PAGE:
Care and Feeding

I Can’t Stand How My Sister Is Taking Advantage of Our Mother

Should I intervene, or mind my own business?

A mother hands her baby to its grandmother.
Photo illustration by Slate. Photo by maruco/iStock/Getty images Plus. 

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Dear Care and Feeding,

This year, my sister had the first grandbaby in my family, a son. My parents are over the moon to be grandparents, and I’m really enjoying “Cool Aunt” status. Everyone gets along and, with the exception of myself, lives nearby. I visit as often as possible. The problem is that I am concerned that my sister is taking advantage of my parents, particularly my mom, when it comes to childcare.

Let me first say, I understand that raising a child is an enormous, around-the-clock job and that it takes a village to help a little one thrive, especially in the era of COVID. I’d also like to acknowledge that my mom is an incredibly generous person. She’s happy to spend time with the baby and, maybe more significantly, wants to lend a hand to my sister. My sister is a shift worker, so she is at work three or four days a week, and her husband’s hours change constantly. Like a lot of new parents, they weren’t comfortable putting their son in daycare right away. But now it’s almost a year later, and she is spending long, often chaotic days with a fussy near-toddler. She says she doesn’t mind, but I know she’s exhausted, sometimes frustrated, and increasingly overwhelmed trying to balance everything, especially around the holidays. I understand that childcare is expensive and having help during the work week is a blessing, but my sister has been dropping her son off even on days she’s not working and then not returning for extended stretches of time, way past when she said she’d be back and often without a great reason. For example, just yesterday she dropped her son off with my parents, communicated that she would be back by noon, then did not come back until 3:00 pm, without even a text to manage expectations.

Every new mom needs time for herself, and my parents aren’t setting boundaries, but my sister has a husband who is a great dad and my folks are starting to skip things they like to do to be available to her. I feel like the whole thing is a lot to ask of someone without ever really having a conversation about needs and expectations in the first place. I know I’m child-free, so maybe I really don’t understand. Am I being unreasonable to even have an opinion on the issue and would I be wrong to talk to my sister about the dynamic? Is it actually none of my business?

—Trying to Keep it Cool

Dear Trying,

It is actually none of your business.

While is not unreasonable to have an opinion, that doesn’t mean you get to insert yourself into a situation in which you play no part. You say your mother says she doesn’t mind, but you “know” she does. How do you know? Has she confided that to you, or are you assuming it? If you’re making an assumption, is it based on what you can see/hear, or on what you imagine “must” be true? You do seem to know a lot about the day -to-day activities of your sister and your parents, which makes me wonder who’s reporting them. Your mom? (Sounds like it, as it doesn’t seem likely that your sister would confide that she was three hours late and didn’t text.) But is your mother complaining, or is she just a compulsive reporter of events and you’re interpreting? I just can’t tell.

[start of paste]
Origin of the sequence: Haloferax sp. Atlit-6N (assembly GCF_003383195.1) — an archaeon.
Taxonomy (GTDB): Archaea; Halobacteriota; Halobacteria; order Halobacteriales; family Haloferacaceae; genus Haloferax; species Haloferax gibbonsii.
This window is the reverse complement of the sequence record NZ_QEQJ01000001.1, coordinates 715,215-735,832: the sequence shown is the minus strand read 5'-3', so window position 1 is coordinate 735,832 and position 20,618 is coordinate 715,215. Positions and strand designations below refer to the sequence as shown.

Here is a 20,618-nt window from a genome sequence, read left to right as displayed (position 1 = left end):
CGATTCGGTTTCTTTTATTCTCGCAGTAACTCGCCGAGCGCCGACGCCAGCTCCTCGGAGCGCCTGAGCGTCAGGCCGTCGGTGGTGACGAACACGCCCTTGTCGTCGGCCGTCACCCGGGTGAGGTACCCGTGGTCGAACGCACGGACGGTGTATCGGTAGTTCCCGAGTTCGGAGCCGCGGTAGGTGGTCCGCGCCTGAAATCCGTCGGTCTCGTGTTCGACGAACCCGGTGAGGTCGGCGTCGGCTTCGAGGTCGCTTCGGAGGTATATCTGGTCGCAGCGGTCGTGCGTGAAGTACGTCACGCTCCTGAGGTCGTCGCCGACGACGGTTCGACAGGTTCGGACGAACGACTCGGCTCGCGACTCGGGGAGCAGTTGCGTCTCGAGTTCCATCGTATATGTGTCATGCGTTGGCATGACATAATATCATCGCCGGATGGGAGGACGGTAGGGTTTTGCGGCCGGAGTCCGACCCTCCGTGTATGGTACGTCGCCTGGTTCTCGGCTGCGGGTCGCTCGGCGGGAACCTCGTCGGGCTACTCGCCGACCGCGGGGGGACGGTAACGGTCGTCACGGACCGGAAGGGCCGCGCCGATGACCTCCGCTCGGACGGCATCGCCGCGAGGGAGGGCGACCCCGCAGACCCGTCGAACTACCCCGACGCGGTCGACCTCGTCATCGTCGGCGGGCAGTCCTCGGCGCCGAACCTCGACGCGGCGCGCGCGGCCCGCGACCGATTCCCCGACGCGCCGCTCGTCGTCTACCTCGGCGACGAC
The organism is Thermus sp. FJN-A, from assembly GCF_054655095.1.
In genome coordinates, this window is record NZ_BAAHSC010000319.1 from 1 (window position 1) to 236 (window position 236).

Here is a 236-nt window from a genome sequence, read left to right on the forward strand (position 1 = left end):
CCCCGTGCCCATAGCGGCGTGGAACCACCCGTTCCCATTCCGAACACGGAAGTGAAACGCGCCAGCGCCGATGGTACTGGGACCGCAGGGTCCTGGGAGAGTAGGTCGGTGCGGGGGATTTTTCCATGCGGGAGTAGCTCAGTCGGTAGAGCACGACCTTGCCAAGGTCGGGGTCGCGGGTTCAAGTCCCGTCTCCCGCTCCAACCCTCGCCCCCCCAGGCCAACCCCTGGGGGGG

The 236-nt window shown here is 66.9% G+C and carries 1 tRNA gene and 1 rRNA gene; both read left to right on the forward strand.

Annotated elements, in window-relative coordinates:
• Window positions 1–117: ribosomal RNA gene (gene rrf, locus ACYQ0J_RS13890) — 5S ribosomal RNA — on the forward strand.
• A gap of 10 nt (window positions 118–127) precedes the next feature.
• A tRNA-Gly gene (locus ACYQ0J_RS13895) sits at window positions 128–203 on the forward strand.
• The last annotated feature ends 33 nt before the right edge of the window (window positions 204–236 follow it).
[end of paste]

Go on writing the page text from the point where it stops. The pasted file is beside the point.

But I’ll say this. If you’re truly worried about your mother—either because she is telling you that she’s exhausted and overwhelmed, even if she “doesn’t mind,” or because you can see for yourself that this really is too much for her—then talk to Mom. Tell her you’re worried about her. And if she responds that you don’t need to be, that she can handle it—or even if she tells you she is indeed feeling pretty worn out but doesn’t want to let your sister down—then you need to back off, Auntie. At most, in the latter case, you might urge Mom to be honest with your sister, who may not be fully conscious of just how much she’s asking of your mom and the toll it’s taking on her. Beyond that, keep your own counsel. This is between the two of them.

— Michelle

More Advice From Slate

To tell the truth, I am sick to death of the holidays. My husband and I are both in the medical field and it is difficult to get off and then spend a week in a tiny house bursting with a bunch of ill-tempered relatives (last time my husband and I shared a room with my sister and her husband. It was not fun.) So this year, we decided to have a small celebration at home and then fly out to see everyone before the new year—smart idea right? Well, according to my mother and various relatives, I have broken my grandmother’s heart by not being there on Christmas. The fact that I will see everyone a day or two later makes no difference and the entire hullabaloo makes want to cancel our tickets and just go skiing instead. My husband tells me he will support whatever decision I make, but I am just not sure what to do. It may blow over once we get there and then again I might be spending a week hearing how I ruined Christmas. What do you think?